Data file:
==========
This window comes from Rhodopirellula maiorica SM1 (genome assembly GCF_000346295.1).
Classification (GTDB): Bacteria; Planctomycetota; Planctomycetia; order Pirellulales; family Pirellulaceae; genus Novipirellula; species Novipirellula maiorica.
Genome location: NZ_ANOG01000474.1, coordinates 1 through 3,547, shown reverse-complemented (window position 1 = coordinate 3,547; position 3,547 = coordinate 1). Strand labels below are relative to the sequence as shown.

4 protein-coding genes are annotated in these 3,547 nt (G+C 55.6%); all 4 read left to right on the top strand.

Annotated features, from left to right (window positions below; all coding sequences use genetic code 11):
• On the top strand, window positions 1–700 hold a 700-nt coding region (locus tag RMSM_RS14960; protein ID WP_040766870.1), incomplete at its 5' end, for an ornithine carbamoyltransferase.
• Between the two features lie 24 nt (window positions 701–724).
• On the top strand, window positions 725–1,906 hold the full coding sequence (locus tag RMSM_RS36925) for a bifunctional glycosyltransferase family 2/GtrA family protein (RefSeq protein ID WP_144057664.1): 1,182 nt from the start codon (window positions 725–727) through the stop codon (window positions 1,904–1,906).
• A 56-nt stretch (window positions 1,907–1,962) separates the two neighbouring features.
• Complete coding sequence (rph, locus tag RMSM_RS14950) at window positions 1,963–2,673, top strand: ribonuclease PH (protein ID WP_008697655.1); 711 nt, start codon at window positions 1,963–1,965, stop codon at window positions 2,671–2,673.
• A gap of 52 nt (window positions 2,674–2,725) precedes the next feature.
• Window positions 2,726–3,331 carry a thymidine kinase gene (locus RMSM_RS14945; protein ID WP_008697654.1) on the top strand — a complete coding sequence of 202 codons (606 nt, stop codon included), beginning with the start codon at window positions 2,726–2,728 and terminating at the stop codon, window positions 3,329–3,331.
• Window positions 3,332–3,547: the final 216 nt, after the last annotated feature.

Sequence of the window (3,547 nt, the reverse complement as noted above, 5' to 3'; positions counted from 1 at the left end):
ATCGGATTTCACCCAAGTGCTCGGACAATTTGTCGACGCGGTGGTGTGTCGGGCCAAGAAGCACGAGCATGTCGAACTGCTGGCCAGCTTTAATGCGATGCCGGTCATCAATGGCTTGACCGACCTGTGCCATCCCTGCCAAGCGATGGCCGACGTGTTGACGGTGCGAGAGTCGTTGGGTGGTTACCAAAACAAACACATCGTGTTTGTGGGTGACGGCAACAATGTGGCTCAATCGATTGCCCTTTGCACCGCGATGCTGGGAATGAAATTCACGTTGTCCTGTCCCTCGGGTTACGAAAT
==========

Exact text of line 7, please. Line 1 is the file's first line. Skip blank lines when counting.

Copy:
• Between the two features lie 24 nt (window positions 701–724).